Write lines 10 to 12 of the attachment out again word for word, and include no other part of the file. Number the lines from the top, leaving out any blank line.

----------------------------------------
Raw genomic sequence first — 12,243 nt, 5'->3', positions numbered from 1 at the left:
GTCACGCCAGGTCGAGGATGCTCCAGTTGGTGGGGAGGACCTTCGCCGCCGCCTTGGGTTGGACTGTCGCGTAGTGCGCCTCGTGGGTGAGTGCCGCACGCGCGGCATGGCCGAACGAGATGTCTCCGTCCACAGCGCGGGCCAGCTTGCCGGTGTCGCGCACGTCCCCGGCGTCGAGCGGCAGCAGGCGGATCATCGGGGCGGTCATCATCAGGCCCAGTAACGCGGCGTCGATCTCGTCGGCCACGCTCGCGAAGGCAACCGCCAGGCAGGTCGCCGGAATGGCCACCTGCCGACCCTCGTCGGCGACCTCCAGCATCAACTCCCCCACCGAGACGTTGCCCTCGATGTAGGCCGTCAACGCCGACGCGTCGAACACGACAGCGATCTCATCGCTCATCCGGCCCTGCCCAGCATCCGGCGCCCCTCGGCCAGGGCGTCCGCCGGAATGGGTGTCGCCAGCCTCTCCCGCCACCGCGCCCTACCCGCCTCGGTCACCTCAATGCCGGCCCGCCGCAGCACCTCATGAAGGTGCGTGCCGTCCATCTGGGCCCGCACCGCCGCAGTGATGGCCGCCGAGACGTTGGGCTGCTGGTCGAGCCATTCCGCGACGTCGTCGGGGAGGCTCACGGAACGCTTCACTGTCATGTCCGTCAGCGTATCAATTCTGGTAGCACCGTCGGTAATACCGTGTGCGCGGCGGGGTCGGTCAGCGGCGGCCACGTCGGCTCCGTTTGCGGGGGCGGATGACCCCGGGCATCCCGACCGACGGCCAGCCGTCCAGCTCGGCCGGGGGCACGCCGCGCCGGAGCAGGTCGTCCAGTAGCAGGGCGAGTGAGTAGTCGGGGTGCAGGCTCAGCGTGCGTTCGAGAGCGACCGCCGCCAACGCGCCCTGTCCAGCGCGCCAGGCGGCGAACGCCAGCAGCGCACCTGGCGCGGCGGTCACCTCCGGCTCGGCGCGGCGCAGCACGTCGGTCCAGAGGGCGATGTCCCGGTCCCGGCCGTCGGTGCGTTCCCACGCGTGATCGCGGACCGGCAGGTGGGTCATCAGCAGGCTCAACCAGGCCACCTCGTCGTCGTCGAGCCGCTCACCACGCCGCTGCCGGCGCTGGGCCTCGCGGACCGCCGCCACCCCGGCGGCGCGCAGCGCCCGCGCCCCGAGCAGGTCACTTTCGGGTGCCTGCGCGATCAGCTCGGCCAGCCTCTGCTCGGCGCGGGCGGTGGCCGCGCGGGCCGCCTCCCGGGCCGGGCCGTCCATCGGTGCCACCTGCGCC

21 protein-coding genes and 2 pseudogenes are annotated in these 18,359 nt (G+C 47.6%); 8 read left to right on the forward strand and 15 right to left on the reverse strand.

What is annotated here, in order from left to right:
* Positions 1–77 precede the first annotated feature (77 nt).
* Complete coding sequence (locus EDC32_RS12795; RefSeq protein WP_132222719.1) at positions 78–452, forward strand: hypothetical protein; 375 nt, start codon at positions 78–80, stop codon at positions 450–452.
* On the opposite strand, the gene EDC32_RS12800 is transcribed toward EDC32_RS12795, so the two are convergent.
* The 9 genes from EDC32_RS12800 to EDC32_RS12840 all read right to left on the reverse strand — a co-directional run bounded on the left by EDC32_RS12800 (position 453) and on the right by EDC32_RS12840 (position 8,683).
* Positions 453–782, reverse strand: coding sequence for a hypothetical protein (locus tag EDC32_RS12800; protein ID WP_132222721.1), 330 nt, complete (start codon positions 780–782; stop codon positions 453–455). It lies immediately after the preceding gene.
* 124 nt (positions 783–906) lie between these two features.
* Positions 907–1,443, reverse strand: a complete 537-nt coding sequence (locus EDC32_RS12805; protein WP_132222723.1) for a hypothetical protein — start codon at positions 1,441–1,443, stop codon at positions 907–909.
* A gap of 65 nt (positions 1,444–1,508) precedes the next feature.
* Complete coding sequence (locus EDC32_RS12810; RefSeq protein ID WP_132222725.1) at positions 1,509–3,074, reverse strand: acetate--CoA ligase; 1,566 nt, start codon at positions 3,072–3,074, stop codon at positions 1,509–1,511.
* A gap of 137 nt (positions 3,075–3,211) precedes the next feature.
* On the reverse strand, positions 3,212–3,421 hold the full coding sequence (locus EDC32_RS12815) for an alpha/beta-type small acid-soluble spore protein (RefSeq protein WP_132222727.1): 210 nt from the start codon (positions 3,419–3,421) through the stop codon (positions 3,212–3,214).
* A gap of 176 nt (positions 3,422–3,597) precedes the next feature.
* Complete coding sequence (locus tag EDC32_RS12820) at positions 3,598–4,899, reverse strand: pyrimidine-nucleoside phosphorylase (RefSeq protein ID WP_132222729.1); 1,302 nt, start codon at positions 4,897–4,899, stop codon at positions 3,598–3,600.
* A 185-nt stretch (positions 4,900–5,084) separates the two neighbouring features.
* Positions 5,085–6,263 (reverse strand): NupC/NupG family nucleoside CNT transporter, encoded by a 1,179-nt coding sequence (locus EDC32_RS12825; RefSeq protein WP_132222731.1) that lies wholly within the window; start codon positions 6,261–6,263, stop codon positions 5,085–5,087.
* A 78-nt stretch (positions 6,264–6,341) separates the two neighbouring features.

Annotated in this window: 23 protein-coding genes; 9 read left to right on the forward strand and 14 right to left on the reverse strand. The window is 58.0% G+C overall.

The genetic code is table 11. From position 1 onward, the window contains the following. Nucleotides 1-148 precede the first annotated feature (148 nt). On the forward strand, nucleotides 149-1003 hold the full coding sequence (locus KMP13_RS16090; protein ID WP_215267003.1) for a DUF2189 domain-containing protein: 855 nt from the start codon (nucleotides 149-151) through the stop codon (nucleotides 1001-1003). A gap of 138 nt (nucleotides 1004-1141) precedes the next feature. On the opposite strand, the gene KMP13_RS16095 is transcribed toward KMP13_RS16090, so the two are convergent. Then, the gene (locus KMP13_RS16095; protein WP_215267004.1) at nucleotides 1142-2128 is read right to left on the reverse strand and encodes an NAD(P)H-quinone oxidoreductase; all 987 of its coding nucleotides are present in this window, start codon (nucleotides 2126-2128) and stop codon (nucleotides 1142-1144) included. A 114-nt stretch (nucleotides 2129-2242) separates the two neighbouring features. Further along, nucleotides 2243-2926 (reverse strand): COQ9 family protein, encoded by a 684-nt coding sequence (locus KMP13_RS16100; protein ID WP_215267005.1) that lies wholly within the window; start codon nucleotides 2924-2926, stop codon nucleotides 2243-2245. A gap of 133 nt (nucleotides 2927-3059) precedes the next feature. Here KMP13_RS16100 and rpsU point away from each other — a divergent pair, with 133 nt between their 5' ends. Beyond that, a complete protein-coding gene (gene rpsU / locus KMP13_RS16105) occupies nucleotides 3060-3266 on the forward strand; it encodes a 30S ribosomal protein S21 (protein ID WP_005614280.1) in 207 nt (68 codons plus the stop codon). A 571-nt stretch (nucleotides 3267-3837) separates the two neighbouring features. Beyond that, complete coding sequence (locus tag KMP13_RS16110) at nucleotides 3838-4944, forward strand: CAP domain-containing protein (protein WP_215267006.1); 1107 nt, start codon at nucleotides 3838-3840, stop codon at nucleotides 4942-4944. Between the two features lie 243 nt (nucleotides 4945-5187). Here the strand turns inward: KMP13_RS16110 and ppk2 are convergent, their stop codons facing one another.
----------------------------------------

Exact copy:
* 124 nt (positions 783–906) lie between these two features.
* Positions 907–1,443, reverse strand: a complete 537-nt coding sequence (locus EDC32_RS12805; protein WP_132222723.1) for a hypothetical protein — start codon at positions 1,441–1,443, stop codon at positions 907–909.
* A gap of 65 nt (positions 1,444–1,508) precedes the next feature.